1. In order to provide reading groups with the most informed and thought-provoking questions possible, it is necessary to reveal important plot aspects of this novel. If you have not finished reading Last Stop in Brooklyn, we respectfully suggest that you wait before reviewing this guide.
Xenophobia plays an important part in this novel and remains very prominent in the news today. Are there any differences between the way foreigners were thought of and treated back then as opposed to the present? What are the similarities? What percentage would you say involved peoples’ fears, and how reasonable were those fears? How much of it was simply prejudice?
2. Austin Corbin was a real person who owned the Long Island Railroad, the two luxury hotels in Coney Island, and other holdings. His prejudice against Jews, Blacks, and foreigners is well documented. Is his bias any different from the biases of people today? If so, how is it different? What groups might he belong to if he lived today and why?
3. Was it obvious that Mary and Harper were attracted to each other when they first met? Why do you think it took so long for both of them, especially Mary, to admit they cared for each other?
4. Even though the word wasn’t invented at that time, would you call Leo a sociopath? Why? They used the word psychopath back then. Does Leo fit that description better and what is the difference between the two?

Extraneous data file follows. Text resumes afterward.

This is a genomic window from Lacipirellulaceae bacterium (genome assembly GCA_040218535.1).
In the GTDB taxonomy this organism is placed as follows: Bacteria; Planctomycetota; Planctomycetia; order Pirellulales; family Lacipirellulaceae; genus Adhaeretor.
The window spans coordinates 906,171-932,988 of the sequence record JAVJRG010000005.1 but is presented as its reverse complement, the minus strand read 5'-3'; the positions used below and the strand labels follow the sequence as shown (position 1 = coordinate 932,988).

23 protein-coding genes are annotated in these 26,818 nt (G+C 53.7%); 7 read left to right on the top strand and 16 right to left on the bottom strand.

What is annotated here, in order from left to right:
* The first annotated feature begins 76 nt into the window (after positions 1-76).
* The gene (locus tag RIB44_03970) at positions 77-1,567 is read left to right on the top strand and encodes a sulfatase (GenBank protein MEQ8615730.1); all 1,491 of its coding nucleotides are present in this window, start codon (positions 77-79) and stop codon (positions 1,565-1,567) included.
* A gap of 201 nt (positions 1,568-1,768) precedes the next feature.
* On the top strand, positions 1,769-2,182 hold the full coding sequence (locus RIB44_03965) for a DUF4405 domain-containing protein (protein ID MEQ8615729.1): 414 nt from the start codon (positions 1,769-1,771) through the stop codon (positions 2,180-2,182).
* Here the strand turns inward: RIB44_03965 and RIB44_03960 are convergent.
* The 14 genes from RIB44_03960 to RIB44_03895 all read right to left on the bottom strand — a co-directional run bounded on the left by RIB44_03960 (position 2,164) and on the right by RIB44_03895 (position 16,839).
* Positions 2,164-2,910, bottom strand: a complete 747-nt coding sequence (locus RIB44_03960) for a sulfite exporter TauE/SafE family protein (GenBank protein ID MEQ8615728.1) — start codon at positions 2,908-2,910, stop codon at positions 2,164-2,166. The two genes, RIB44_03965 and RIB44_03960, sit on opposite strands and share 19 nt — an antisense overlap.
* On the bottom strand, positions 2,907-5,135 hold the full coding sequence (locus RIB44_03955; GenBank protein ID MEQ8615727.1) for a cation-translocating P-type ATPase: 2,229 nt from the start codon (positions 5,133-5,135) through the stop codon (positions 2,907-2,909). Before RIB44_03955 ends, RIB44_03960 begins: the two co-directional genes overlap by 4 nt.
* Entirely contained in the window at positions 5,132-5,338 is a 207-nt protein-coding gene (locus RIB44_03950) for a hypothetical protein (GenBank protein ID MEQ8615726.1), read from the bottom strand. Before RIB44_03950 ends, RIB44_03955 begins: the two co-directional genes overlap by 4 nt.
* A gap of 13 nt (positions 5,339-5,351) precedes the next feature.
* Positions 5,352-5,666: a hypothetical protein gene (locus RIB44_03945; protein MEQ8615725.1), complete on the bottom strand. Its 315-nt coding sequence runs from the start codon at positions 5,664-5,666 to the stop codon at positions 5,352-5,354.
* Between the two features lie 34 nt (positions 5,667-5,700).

5. Harper has an experience with opium that puts him in a euphoric state. Do you think this is unrealistic or does it glorify opium use and why?
6. Chief Detective Byrnes stonewalls Mary as she continues to bring him more and more evidence of Ameer Ben Ali’s possible innocence. Was this attitude due to Byrnes’s ego, his belief in Ali’s guilt, his prejudice, or a combination of all three? Explain.
7. Carrie Brown and Ameer Ben Ali were real people. How much do you think public opinion and prejudices played in his conviction for her murder and why? Did apathy or hate toward the fate of a Black Arab man play a part?
8. Theodore Roosevelt was president of the police commission in New York for two years. Do you think he was portrayed realistically, and what did you think of his relationship with Mary?
9. Russell Sage was a real person. Though you may not have known much about him, his name is on many organizations and schools. How did his portrayal contrast with who you thought he was?
10. Almost everyone has heard of Andrew Carnegie. However, were you aware of his part in the Homestead Steel Strike and the South Fork Hunting and Fishing Club? If so, how did that affect your opinion of him? If not, does it change your opinion now and how so?
11. Mary finally got married. Do you think that was the right decision? Do you think she and Harper will be happy?
12. Mary and Sean’s relationship has continued to grow, becoming more friendly and supportive of each other. How did that happen?
13. Did Jeffrey Handley’s death surprise you and were you saddened by it?
14. Do you think Mary’s detective skills have grown? How so?
15. By the end of the book, Elizabeth Handley’s life has changed dramatically. How do you feel about her new outlook and her chances for success?
16. Edgar is an African-American man and his white employer, Arthur, is his friend, in spite of the fact that Edgar’s job is incredibly degrading. Do you think this relationship is realistic? Why?